Hal Blumenfeld, the Mark Loughridge and Michele Williams Professor of Neurology at Yale, has established a breakthrough discovery in the human brain. Although he has declared this discovery remains a "mystery of modern science," his findings are astonishing. After identifying specific neural mechanisms, they found never-before-seen activity.
In the search to uncover how the human brain is "capable of sorting through an avalanche of external stimuli," the study aimed to understand how human consciousness helps create a sense of awareness. According to Blumenfeld, he says, "turns out there is a set of very beautiful and rich activities involved in the neural mechanism of conscious thought." To fund his theory, a Ph.D. student named Sharif Kronemer at Yale, and now a postdoctoral fellow, used his understanding of maths and "artificial intelligence" to examine a set of human eyes closely. The human eyes are one of our most powerful sources of living. As we witness different situations day by day, different lifestyles, people, and environments, that information is stored to help us in situations that reoccur. But how do we make an understanding of these situations?
After examining the eyes and the human face, the two Yale alum found "important clues." When the participants were shown clear images, they saw with distinctive eye movement and patterns, which "indicates they were aware of their surroundings." When the participants were shown less clear and "dimmer images of faces," Kronemer and Blumenfeld spotted a change in eye movement patterns. They tracked the changes to understand whether the participants "perceived the face or not without asking them." Using the eye-tracking tool, they could "explore the amorphous dividing line between consciousness and unconsciousness." But, it was also found when the eye picks up its surroundings, the thalamus in the brain is triggered. The thalamus then further triggers a pulse which activates consciousness in the brain, marking the first step of awareness. The pulse can also activate neurons that are associated with visual cues in the frontal cortex, which then enhances "arousal and attention." Moreover, the signals are combined to form a conscious experience that can be stored in our memory.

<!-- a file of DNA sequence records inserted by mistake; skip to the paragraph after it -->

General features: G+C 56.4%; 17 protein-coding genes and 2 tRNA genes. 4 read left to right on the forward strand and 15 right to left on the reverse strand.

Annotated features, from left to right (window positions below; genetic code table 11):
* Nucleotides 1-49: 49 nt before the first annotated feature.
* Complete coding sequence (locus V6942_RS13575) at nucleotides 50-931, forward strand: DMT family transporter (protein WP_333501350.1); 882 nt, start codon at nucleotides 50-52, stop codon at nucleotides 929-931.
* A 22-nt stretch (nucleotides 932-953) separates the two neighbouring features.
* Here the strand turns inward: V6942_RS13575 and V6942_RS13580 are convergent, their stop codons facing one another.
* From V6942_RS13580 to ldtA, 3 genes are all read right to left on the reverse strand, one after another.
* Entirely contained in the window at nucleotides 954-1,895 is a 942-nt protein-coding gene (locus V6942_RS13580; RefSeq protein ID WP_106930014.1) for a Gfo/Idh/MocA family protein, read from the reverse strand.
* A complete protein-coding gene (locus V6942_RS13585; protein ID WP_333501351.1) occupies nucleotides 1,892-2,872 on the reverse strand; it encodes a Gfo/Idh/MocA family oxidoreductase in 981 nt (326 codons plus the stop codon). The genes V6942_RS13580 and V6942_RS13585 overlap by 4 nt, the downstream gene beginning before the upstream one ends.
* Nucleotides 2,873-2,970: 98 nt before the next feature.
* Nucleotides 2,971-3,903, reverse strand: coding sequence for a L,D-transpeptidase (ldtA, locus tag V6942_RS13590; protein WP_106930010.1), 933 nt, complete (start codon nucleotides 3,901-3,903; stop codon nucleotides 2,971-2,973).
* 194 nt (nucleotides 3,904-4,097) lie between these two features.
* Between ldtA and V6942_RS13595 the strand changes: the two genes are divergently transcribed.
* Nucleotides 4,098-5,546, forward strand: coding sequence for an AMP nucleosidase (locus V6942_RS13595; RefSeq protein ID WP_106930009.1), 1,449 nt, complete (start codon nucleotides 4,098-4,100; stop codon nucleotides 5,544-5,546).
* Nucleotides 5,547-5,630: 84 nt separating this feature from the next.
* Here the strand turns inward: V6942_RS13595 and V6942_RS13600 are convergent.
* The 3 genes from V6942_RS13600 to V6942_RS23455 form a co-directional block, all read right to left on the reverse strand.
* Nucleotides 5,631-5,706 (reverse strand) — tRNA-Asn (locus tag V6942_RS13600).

As we gain an understanding of these processes, findings can help contribute to insights into the treatment of diseases such as Alzheimer's, schizophrenia, and traumatic brain injury. In addition, Blumenfeld acknowledged these discoveries could also help interpret the human conscious mind and external mysteries.